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Annals of Internal MedicineChronotype, Unhealthy Lifestyle, and Diabetes Risk in Middle-Aged US Women

Modifiable Lifestyle Factors Partially Mitigate Increased Diabetes Risk

A recent prospective cohort study from the Nurses’ Health Study II reveals that middle-aged nurses with an evening chronotype are at a heightened risk for developing type 2 diabetes. The study also explores how lifestyle modifications can attenuate this risk.

HCN Medical Memo
This study underscores the importance of considering chronotype when assessing diabetes risk in middle-aged women. Although lifestyle modifications can mitigate some of the increased risk, they do not entirely eliminate it. Tailoring lifestyle interventions according to chronotype may offer a more effective approach to diabetes prevention.

Study Design
  • Setting: Nurses’ Health Study II
  • Participants: 63,676 nurses aged 45 to 62 years with no history of cancer, cardiovascular disease, or diabetes in 2009
  • Duration: Followed prospectively from 2009 until 2017
  • Measurements: Self-reported chronotype, diet quality, physical activity, alcohol intake, BMI, smoking, and sleep duration. Diabetes cases were confirmed through supplementary questionnaires.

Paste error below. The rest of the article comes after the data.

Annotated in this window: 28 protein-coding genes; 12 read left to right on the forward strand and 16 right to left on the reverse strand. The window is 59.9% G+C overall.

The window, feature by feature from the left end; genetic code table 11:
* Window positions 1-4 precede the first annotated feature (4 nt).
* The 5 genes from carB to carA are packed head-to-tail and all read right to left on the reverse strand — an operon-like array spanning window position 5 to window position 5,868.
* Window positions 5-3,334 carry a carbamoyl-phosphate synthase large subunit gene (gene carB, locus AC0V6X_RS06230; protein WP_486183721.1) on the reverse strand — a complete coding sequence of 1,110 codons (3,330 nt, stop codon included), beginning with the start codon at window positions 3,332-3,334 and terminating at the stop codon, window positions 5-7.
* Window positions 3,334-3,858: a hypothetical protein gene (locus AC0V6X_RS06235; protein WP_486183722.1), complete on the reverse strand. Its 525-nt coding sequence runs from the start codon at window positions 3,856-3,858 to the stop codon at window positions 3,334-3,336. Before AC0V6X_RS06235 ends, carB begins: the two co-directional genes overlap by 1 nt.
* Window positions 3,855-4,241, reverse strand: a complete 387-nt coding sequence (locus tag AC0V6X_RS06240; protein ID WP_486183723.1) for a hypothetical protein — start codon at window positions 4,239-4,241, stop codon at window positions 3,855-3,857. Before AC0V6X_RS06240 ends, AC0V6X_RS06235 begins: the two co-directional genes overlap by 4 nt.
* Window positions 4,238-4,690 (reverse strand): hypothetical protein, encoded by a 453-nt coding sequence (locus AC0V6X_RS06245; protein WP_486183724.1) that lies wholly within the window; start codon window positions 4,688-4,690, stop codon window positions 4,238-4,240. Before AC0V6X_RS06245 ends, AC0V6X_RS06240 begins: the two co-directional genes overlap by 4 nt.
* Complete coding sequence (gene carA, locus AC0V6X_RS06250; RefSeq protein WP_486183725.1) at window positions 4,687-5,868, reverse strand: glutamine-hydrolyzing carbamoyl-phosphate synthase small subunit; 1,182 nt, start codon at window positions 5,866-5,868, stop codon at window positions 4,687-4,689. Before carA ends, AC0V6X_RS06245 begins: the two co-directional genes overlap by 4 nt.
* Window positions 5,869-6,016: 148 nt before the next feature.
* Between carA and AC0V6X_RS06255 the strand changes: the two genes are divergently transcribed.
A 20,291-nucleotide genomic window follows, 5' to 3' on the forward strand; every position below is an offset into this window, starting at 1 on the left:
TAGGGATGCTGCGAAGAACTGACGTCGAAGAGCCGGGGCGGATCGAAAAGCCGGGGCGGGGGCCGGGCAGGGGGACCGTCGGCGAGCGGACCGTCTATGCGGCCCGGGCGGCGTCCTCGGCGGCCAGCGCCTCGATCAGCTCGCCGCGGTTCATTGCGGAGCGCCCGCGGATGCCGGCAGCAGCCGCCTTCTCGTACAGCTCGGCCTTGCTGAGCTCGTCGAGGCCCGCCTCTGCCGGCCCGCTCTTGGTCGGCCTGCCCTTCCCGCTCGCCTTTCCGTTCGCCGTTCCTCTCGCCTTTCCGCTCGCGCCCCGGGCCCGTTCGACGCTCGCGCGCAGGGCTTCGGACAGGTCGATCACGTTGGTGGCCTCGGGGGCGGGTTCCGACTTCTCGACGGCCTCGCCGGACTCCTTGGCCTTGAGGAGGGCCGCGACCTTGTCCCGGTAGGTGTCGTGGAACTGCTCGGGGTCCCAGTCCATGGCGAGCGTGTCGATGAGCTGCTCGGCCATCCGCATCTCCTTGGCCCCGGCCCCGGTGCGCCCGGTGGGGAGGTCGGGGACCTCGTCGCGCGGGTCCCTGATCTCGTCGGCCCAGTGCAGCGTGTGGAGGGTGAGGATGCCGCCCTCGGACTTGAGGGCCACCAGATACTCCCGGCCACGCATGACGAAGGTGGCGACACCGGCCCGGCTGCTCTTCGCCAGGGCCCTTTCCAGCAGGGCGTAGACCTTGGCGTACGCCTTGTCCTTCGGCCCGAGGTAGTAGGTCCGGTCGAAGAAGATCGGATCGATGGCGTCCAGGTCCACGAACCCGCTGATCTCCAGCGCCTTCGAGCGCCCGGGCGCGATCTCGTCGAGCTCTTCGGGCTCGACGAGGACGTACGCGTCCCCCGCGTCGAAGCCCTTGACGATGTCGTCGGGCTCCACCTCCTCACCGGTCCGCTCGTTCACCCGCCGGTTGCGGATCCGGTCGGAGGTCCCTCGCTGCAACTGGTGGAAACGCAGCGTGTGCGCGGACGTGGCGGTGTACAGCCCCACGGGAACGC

Fifty-four percent (54%) of nurses with an evening chronotype are more likely to have an unhealthy lifestyle compared to those with a morning chronotype.

Key Findings
  • Nurses with a “definite evening” chronotype were 54% more likely to have an unhealthy lifestyle compared to those with a “definite morning” chronotype.
  • A total of 1,925 diabetes cases were documented over 469,120 person-years.
  • Adjusted hazard ratios for diabetes were 1.21 for “intermediate” and 1.72 for “definite evening” chronotypes, compared to “definite morning” chronotypes.
  • After accounting for lifestyle and sociodemographic factors, the hazard ratio was reduced but remained significant at 1.19 for “definite evening” vs. “definite morning” chronotypes.

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